B. Due Process, Equal Protection, and Right to Counsel
Defendant claims, without argument or citation to supporting legalauthority, that his rights to due process and equal protection andright to counsel under the Fifth, Sixth, and Fourteenth Amendmentswere violated because the Order for Protection was issued at ahearing which he did not attend and at which he was not representedby counsel.
The prohibitions of § 922(g)(8) apply only to orders that wereissued after a hearing of which a defendant received actual noticeand in which he had an opportunity to participate. Officer Morinserved the temporary order on Defendant in hand on August 25, 1998.Government Ex. 1. Thus, Defendant was given actual notice of thehearing on the permanent order. Defendant apparently chose not toavail himself of the process by failing to appear and, thus, hecannot now claim that he was denied due process of law. Defendantdoes not articulate in either his Motion or his Memorandum of Law howthe Equal Protection Clause or his right to counsel is implicated bythe issuance of the Order for Protection. Failing to articulate anyargument for a violation of these rights, the Court finds thatDefendant has waived those claims. Moreover, the Court finds noevident basis for a violation of equal protection or the right to counsel.
C. Tenth Amendment
Defendant mentions in his Motion to Dismiss, again without anyarticulated argument, that the Tenth Amendment's Residual PowersClause provides a separate basis for striking down § 922(g)(8). TheCourt of Appeals for the First Circuit has upheld § 922(g)(8) on aTenth Amendment challenge in United States v. Meade, 175 F.3d 215,224-25 (1st Cir. 1995). In addition, if Congress acts under one ofits enumerated powers, there can be no violation of the TenthAmendment. See New York v. United States, 505 U.S. 144, 156 (1992);Gregory v. Ashcroft, 501 U.S. 452, 460 (1991); Meade, 175 F.3d at 224.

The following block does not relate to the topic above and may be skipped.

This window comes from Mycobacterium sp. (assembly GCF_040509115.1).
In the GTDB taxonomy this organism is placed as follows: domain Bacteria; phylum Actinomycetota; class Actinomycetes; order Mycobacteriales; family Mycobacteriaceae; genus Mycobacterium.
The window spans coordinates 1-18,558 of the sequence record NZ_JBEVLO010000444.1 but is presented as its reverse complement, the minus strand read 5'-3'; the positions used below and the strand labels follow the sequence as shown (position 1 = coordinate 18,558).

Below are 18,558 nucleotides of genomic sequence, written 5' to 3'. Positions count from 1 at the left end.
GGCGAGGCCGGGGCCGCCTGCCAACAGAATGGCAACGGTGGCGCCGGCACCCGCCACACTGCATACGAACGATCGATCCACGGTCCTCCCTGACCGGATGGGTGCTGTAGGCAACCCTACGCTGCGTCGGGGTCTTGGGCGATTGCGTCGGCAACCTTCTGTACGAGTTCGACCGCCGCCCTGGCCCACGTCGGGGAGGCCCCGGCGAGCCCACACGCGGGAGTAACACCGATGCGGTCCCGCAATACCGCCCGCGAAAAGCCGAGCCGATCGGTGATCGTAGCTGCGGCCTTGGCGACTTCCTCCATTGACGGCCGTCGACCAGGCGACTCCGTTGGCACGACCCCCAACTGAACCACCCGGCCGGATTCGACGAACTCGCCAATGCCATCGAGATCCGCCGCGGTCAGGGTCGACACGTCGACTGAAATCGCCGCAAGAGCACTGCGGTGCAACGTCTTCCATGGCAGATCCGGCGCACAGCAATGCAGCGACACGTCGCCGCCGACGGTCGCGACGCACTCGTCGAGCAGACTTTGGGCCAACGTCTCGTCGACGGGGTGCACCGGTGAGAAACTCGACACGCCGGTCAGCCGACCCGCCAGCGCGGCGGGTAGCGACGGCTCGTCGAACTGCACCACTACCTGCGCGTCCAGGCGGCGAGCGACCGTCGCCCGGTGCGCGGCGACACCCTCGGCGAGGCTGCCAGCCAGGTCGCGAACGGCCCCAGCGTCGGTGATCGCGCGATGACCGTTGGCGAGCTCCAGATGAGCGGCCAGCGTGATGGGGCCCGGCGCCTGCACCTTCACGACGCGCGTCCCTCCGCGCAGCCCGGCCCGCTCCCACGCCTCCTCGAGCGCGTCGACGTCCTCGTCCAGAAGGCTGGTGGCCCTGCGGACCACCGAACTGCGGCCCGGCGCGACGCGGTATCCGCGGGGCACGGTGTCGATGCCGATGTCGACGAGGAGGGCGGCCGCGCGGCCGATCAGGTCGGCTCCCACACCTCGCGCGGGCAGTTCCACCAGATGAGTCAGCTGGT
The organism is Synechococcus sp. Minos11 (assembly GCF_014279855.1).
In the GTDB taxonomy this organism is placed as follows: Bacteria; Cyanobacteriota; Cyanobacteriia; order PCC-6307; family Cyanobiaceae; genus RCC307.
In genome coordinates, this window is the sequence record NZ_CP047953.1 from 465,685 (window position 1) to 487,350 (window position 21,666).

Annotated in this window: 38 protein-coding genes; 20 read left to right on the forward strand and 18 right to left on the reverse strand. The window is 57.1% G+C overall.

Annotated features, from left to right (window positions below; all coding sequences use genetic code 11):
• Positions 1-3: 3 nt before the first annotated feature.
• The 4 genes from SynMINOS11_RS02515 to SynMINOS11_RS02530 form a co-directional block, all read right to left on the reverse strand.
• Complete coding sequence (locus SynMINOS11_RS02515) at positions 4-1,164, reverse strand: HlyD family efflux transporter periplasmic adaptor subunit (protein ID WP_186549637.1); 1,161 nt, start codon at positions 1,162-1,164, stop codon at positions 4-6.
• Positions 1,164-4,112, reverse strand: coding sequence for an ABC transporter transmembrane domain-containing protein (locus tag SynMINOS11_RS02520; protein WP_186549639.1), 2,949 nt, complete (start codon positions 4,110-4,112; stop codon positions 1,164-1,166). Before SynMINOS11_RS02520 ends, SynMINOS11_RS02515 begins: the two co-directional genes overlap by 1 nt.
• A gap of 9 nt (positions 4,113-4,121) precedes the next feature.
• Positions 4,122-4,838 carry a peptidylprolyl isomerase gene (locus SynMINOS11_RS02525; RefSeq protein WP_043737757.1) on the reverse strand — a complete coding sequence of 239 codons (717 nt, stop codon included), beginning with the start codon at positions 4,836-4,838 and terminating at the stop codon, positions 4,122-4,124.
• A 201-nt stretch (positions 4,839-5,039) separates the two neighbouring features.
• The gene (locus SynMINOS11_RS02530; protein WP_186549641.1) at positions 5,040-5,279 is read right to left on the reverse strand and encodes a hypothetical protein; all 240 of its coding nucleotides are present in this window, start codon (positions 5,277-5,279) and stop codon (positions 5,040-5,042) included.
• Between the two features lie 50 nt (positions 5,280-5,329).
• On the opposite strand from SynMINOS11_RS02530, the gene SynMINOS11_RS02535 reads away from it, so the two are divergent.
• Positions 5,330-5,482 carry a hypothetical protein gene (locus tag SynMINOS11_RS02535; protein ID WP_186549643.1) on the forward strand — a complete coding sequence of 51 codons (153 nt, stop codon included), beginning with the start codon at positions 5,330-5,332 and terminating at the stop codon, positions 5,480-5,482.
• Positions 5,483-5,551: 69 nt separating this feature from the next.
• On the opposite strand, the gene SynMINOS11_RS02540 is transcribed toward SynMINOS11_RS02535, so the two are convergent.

What the Court can glean from Defendant's one-line Tenth Amendmentchallenge appears to be a contention that regulation of domesticrelations is outside of Congress' competence. The Court disagrees.Congress has power under the Commerce Clause to regulate conduct thatmay seem purely local in nature. See Bongiorno, 106 F.3d at 1033."Federal laws criminalizing conduct within traditional areas of statelaw, whether the states criminalize the same conduct or decline tocriminalize it, are of course commonplace under the dual-sovereignconcept and involve no infringement per se of states' sovereignty inthe administration of their criminal laws." United States v. Johnson,114 F.3d 476, 481 (4th Cir. 1997).
III. MOTION TO SUPPRESS
A. Prearrest Statements
Defendant moves to suppress the statements he gave to the police onApril 3, 2000, on the grounds that he was subject to custodialinterrogation without the benefit of a Miranda warning. TheGovernment concedes that no Miranda warnings were given and thatDefendant was interrogated, but objects to the assertion thatDefendant was in custody prior to his arrest. The safeguards providedfor by Miranda come into play only when a defendant is subjected toboth custody and interrogation. Rhode Island v. Innis, 446 U.S. 291,297 (1980); Beckwith v. United States, 425 U.S. 341, 347 (1976).Custodial interrogation refers to "questioning initiated by lawenforcement officers after a person has been taken into custody orotherwise deprived of his freedom of action in any significant way."Miranda v. Arizona, 384 U.S. 436, 444 (1966).The determinative issue in the custody inquiry is "whether therewas a formal arrest or restraint on freedom of movement of thedegree associated with a formal arrest." Stansbury v. California,511 U.S. 318, 322 (1994) (internal punctuation andquotation omitted). This fact-intensive inquiry, requiringconsideration of the totality of the circumstances, is "how areasonable man in the suspect's shoes would have understood hissituation." Stansbury, 511 U.S. at 324 (quoting Berkemer v. McCarty,468 U.S. 420, 442 (1984)). Relevant circumstances include"whether the suspect was questioned in familiar or at least neutralsurroundings, the number of law enforcement officers present at thescene, the degree of physical restraint placed upon the suspect,and the duration and character of the interrogation." United Statesv. Jones, 187 F.3d 210, 217-18 (1st Cir. 1999) (quoting UnitedStates v. Masse, 816 F.2d 805, 809 (1st Cir. 1987)).